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Last came, and last did go,
The pilot of the Galilean lake,

Two massy keys he bore of metals twain,

110

(The golden opes, the iron shuts amain,)
He shook his miter'd locks, and stern bespake,
How well could I have spar'd for thee, young swain,
Enow of such as for their bellies sake

And reft from me my sweet companion, And reft from me my love, my life,

my hart. T. Warton.

107. —my dearest pledge?] My dearest child, as children were simply called by the Latins pignora, pledges. Richardson. 109. The pilot of the Galilean lake, &c.] Milton finely raises the character of St. Peter by making him the pilot of the lake of Genesareth in Galilee. See how artfully he takes this hint from Luke v. The two keys (which he hath likewise painted poetically) Christ himself gave him. Matt. xvi. 19. But the mitre, which has so fine an effect in this picture, Milton would not have allowed him a very few years afterwards. See his treatise of Prelatical Episcopacy. Richardson. It seems somewhat extraordinary to introduce St. Peter after Apollo, Triton, &c., a Christian bishop among heathen deities; but here Milton's imagination was dazzled, his taste corrupted, and his judgment perverted by reading the Italian poets. 110. The golden opes, J Saint Peter's two keys in the Gospel, seem to have supplied modern poetry with the allegoric machinery of two keys, which are variously used. See Dante's Inferno, cant. xiii. and c. xxvii.

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112. He shook his miter'd locks,) It is much that this inveterate enemy of prelaey would allow Peter to be a bishop. But the whole circumstance is taken from the Italian satirists. Besides I suppose he thought it sharpened his satire to have the prelacy condemned by one of their own order. Warburton. King was intended for the church. T. Warton. 114. Enow of such &c.] As Milton has frequently imitated his master Spenser in this poem, so in this place particularly he has had an eye to Spenser's invectives against the corruptions of the clergy in his fifth, seventh, and ninth Eclogues. 114. Thus in P. L. b. iv. 193. So clomb this first grand theif into God's fold: So since into his church lewd hire lings climb.

Where lend signifies ignorant.

Creep, and intrude, and climb into the fold?

115

Of other care they little reck’ning make,
Than how to scramble at the shearer’s feast,
And shove away the worthy bidden guest;
Blind mouths! that scarce themselves know how to hold
A sheep-hook, or have learn’d ought else the least 120
That to the faithful herdsman's art belongs!
What recks it them! What need they? They are sped;
And when they list, their lean and flashy songs

Even after the dissolution of the hierarchy, he held this opinion. In his sixteenth Sonnet, written 1652, he supplicates Cromwell, —To save free conscience from the paw Of hireling wolves, whose Gospel is their mow. During the usurpation, he published a pamphlet entitled “The “likeliest means to remove Hirelings out of the church,” against the revenues transferred from the old ecclesiastic establishment to the presbyterian ministers. See also his book of Reformation in England, Prose Works, vol. i. 28. T. Warton. 119. Blind mouths." that scarce themselves know how to hold A sheep-hook, &c.] See instances of the like construction in Paradise Lost, v. 711. and the note there. I will here add another from Horace, Sat. ii. ii. 39. Porrectum magno magnum spectare Catino Vellem, ait Harpyiis gula dignarapacibus. 120. A sheep-hook, In the tract on the Reformation he says, “Let him advise how he can re“ject the pastorly rod and sheep“hook of Christ.” Pr. W. vol. i.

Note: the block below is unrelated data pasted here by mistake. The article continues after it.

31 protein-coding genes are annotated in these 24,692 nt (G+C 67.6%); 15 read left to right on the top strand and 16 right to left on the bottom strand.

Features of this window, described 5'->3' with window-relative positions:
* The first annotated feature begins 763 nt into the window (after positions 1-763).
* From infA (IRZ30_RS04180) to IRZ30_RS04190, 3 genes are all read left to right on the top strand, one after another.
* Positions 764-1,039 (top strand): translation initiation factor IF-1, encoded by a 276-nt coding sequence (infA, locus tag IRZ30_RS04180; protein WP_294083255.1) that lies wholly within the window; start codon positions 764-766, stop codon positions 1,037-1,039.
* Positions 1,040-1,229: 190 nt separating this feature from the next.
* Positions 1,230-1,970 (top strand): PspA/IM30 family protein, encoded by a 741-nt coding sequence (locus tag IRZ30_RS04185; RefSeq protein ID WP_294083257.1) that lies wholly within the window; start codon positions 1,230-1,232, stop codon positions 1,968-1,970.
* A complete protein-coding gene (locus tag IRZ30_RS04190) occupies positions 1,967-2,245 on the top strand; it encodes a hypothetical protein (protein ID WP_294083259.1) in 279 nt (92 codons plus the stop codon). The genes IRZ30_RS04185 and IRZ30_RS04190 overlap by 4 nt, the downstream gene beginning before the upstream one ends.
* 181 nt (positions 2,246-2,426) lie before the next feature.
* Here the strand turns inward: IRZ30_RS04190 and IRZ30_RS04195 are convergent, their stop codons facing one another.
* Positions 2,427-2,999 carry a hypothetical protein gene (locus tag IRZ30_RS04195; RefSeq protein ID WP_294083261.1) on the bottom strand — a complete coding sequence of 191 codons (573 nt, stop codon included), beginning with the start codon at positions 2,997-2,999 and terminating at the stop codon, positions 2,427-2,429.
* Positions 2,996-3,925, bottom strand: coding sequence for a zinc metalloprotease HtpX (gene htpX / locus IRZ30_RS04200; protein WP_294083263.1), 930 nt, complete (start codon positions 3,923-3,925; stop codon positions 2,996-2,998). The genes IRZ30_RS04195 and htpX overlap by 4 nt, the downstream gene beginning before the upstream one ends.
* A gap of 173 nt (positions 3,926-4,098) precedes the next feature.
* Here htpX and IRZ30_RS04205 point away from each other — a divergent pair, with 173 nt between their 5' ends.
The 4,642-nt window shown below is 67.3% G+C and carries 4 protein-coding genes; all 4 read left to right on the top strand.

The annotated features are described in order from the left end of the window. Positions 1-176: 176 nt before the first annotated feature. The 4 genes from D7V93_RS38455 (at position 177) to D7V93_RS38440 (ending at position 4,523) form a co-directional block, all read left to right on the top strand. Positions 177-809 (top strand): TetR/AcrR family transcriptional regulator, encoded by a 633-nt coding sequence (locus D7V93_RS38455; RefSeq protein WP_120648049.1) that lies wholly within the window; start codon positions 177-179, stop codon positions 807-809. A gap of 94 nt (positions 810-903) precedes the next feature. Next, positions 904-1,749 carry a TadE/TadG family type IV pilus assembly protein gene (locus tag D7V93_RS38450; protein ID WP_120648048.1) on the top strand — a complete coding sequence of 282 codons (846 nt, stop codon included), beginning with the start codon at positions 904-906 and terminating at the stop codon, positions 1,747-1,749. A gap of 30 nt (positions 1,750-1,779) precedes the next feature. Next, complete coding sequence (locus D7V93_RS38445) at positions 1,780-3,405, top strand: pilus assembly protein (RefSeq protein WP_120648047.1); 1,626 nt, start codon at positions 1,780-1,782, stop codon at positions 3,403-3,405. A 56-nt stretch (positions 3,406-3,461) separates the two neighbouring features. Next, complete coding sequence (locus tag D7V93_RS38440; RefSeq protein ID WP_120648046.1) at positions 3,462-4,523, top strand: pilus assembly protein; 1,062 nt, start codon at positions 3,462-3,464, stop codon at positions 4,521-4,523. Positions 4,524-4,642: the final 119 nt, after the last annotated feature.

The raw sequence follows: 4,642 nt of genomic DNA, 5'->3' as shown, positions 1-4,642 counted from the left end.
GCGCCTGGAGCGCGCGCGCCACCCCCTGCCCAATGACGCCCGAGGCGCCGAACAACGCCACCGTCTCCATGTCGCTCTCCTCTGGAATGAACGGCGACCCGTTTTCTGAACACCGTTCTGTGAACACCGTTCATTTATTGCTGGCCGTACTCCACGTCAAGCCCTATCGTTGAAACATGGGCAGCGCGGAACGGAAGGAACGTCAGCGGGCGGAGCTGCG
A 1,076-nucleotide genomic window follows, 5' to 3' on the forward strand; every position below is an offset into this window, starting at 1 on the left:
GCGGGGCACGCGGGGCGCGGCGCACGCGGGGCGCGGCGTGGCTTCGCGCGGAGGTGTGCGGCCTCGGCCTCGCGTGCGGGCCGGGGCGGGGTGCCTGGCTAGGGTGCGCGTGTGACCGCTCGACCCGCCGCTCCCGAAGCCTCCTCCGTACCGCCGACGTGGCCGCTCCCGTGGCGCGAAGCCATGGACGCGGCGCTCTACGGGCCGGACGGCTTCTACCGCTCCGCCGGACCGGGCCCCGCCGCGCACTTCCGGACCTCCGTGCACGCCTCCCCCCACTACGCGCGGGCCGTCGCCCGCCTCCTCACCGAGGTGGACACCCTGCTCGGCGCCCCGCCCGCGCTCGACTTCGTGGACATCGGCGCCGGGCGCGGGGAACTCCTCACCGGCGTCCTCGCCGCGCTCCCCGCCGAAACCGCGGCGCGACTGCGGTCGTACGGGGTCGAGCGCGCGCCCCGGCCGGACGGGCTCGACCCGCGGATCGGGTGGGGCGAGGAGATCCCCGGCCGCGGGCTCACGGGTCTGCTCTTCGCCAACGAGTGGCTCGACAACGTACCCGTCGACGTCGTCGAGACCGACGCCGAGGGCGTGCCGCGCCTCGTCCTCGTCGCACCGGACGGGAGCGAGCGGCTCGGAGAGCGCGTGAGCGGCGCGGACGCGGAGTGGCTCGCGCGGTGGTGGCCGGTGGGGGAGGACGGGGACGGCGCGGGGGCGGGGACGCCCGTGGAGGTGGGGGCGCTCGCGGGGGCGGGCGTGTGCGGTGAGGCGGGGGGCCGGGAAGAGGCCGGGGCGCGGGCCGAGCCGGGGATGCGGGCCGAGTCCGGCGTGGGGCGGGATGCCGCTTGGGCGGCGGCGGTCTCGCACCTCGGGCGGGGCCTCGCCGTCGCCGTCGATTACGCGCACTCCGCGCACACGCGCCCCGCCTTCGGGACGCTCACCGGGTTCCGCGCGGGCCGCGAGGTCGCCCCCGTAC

15. Wickliffe's pamphlets are full of this pastoral allusion. T. Warton. 191. That to the faithful herdman's art belongs Il Peck would read shepherd, because a herdman does not keep sheep. But herdman (not herdsman), has a general sense in our old writers; and often occurs in Sydney's Arcadia, a book well known to Milton. In our old Pastorals, heard-groome sometimes occurs for shepherd. T. Warton. 122. See note on Comus, 404. He might here use reck as a pastoral word occurring in Spenser's Kalendar, Decemb. “What “recked I of wintry age's waste." T. Warton. 123. And when they list, their lean and flashy songs Grate on their scrannel pipes of wretched strans;] No sound of words can be more expressive of the sense: and how finely has he imitated, or rather improved, that passage in Virgill Ecl. iii. 26. —non tu in triviis, indocte, solebas

Stridentimiserum stipula disperdere carmen P

I remember not to have seen the word scrannel in any other au

Grate on their scrannel pipes of wretched straw;

The hungry sheep look up, and are not fed,

125

But swoll’n with wind, and the rank mist they draw,
Rot inwardly, and foul contagion spread:
Besides what the grim wolf with privy paw

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128. Besides nhat the grim nvolf &c.] We offered some explication of this difficult passage in the Life of Milton, J. the poet meant to accuse Archbishop Laud of privily introducing popery, and therefore in his zeal threatened him with the loss of his head; which notion was suggested to me by Dr. Pearce, the Lord Bishop of Bangor. We exhibit too Mr. Warburton's explanation of this passage in the note on v. 130. But if neither of these accounts seem satisfactory to the reader, we will lay before him another, in which we have the concurrence of Mr. Thyer and Mr. Richardson. Besides what the grim wolf &c. Besides what the popish priests privately pervert, to their religion: and Spenser, in his ninth Eclogue, describes them under the same image of wolves, and complains much in the same manner.

Yes but they gang in more secret

wise, And with sheep's clothing doen hem disguise,

They talk not widely as they were woont, For fear of raungers and the great hoont: But privily prolling to and fro, Enaunter they mought be inly know.